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Yifan Hou vs Viktor Laznicka
Aeroflot Open (2008), Moscow RUS, rd 2, Feb-15
Spanish Game: Berlin Defense. l'Hermet Variation Berlin Wall Defense (C67)  ·  1-0

ANALYSIS [x]

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Kibitzer's Corner
Feb-15-08  ghyanoki: Excelent Game by Hou Yifan
Feb-15-08
Premium Chessgames Member
  Wild Bill: This is a genuine masterpiece by the young lady.

Laznicka was a worthy opponent. The game is somewhere between equal and unclear until Black makes his fatal error with <28...Be7?>. This allows White time to build her attack. Black's better option is <28..Bb4!?> disrupting White's position. Now:

A. <29.Nd6+ Kf8 30.g6 Rxf4 31.Rxf4+ Kg8 32.Re8+ Rxe8 33.Nxe8> is unclear: Black has a bit more space but White has an exchange for a pawn.

B. <29.c3 Be7> and now: . . B1. <30.30.h4 a3 31.g6 Rf5 32.Ng3 Rd5> gives Black an extra pawn. . . B2. <30.Bxc7? a3! a3! 31.Nf6+ Kf8 32.Nd7+ Kg8 33.Rxf7 Kxf7> and Black wins.

Yifan stayed very cool as the a-pawn approached the end zone, without flinching from her mission. She made no effort to stop the pawn after it broke from the chain, but rather she played <30.g6!> concerning herself with pushing her own passed pawns. Finally, when the a-pawn queened, Yifan played <34.Rxe7+!!> This provided more cover to the approching g-pawn and confined the King to the back rank, in turn imprisoning the Black Rook to the queenside. It would take Black three moves to release the Rook (K-d8-c8-b7), and White only needs two to promote the g-pawn. Altogether, Yifan allowed Black to play a Queen to the good for five moves, yet had calculated that she had won the game throughout.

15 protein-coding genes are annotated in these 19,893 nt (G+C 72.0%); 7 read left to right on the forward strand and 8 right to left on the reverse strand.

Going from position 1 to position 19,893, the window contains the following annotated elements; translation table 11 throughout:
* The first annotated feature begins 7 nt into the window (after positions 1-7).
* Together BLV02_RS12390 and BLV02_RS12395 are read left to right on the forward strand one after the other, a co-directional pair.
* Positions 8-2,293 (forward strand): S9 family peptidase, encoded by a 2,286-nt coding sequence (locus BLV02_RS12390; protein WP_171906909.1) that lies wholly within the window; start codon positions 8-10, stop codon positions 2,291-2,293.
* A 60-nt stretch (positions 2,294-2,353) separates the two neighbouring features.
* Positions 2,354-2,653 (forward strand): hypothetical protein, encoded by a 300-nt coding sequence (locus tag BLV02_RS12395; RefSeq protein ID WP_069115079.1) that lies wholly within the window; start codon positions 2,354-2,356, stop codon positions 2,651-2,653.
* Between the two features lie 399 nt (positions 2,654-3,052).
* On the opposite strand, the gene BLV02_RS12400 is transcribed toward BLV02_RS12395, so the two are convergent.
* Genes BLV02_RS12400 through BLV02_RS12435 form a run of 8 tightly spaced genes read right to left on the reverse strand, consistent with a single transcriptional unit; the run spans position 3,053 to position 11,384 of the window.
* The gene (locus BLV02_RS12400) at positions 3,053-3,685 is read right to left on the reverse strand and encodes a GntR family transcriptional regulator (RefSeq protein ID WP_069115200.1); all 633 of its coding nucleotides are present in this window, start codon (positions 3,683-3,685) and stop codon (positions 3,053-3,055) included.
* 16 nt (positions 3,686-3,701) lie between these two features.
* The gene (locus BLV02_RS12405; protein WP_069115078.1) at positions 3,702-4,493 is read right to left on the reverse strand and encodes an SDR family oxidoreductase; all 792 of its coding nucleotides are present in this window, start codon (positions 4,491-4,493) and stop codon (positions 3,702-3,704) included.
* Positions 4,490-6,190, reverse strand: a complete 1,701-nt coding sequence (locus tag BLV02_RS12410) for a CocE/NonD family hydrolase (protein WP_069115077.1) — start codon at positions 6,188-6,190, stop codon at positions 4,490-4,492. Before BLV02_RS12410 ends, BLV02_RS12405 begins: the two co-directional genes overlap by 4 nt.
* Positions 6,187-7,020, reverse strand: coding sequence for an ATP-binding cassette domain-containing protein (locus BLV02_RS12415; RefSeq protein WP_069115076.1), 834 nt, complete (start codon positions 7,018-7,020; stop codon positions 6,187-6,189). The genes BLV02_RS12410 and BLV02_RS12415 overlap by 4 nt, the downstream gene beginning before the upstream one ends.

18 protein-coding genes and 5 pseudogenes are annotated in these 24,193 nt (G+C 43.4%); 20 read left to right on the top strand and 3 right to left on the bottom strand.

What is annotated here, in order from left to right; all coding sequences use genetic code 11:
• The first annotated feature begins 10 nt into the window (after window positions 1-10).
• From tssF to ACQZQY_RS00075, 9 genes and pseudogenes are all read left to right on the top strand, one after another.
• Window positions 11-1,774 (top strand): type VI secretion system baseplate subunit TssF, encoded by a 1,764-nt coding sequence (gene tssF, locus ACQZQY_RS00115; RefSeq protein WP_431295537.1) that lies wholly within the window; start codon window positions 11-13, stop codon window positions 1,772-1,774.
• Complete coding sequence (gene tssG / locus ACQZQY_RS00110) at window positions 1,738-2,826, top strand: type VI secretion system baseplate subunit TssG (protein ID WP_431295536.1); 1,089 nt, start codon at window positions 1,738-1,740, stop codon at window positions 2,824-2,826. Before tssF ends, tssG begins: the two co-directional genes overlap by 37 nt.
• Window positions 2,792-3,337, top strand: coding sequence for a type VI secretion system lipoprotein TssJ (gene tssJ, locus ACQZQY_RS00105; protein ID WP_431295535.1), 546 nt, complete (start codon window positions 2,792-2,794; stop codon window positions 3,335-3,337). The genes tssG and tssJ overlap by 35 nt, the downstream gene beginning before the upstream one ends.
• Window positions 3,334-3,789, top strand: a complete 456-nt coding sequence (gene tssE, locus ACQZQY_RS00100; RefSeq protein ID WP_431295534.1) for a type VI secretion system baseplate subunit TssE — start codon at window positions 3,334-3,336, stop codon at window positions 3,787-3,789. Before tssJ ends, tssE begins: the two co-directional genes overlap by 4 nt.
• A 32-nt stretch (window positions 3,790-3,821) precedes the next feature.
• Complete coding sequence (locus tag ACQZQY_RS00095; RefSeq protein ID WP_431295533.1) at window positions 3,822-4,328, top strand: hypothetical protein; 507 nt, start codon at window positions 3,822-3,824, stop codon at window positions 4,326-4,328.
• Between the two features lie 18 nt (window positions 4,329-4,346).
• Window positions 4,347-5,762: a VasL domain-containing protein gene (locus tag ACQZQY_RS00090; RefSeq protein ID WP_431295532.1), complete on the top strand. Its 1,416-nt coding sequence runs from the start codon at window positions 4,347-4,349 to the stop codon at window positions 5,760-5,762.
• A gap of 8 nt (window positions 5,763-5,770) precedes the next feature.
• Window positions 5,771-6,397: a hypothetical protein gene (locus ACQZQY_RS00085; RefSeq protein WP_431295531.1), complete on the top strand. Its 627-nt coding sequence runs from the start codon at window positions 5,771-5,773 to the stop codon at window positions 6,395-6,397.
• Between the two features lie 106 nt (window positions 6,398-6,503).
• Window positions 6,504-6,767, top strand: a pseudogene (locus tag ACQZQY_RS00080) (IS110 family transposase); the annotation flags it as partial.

Rather than play <36...Qd5+>, Black might have gotten a more stubborn defense from <36...Qd2+ 37.Kh3 Qxe1>, but after <38.Rxe1 Kd7 h5> the outcome is not in doubt. In this line, it would be a mistake to paly <38.g8Q??>, for Black should win after <38...Kxe7! 39.Qxa8 Qe6+>.

From the final position, White wins by simply pushing her pawns and using her pieces to protect them as they advance.

Feb-15-08
Premium Chessgames Member
  Gilmoy: <Wild Bill: a Queen to the good for five moves> Only Q for R. In compensation, White's doubled Rs beats a Q, so the position reduces to Black's R vs. White's g7-pawn, and Black's K is in the way (and in fact is getting mated), so White is clearly winning that duel. Black has no mate threats, as its R+N are too far. So Black's Q is in the sad position of being a <blockader without the blockade>. White must have calculated that 37.Kh3 snuffs any perpetual, and 38.R1e6 collects the Q.
Feb-15-08  notyetagm: <Finally, when the a-pawn queened, Yifan played <34.Rxe7+!!> This provided more cover to the approching g-pawn and confined the King to the back rank, in turn imprisoning the Black Rook to the queenside. It would take Black three moves to release the Rook (K-d8-c8-b7), and White only needs two to promote the g-pawn. Altogether, Yifan allowed Black to play a Queen to the good for five moves, yet had calculated that she had won the game throughout.>

Wow, that was brilliant play by Hou Yifan. Magnificent calculcation.

Feb-17-08
Premium Chessgames Member
  MarkThornton: I suspect that <22...Rf7>, giving up the h6 pawn, was a mistake. After the alternative, <22...Ke7>, White has

A) <23. Bc5+> Bxc5 24. Nxc5 b6 25. Rxb2 bxc5 Black has a very poor pawn structure, but it does include 2 extra pawns.

B) <23. f4!?> with unclear play.

Mar-08-08  Yuri Y: This game is annotated by Jonathan Berry in The Globe And Mail - Sunday, March 8, 2008
May-06-08  parmetd: strange game defies alot of the current Berling theory attempting to keep your bishops as long as possible while black throws them away like a rotten apple.
Oct-03-08
Premium Chessgames Member
  GrahamClayton: Black could have held the position with 37...♔c8 38. g8(♕)+ ♕g8 39. ♖e8+ ♔b7 40. ♖g8 ♖g8 41. h5

Source: Anna Burtosova & Harald Fietz "Young Guns Dictate in Boomtown Moscow", "CHESS", May 2008

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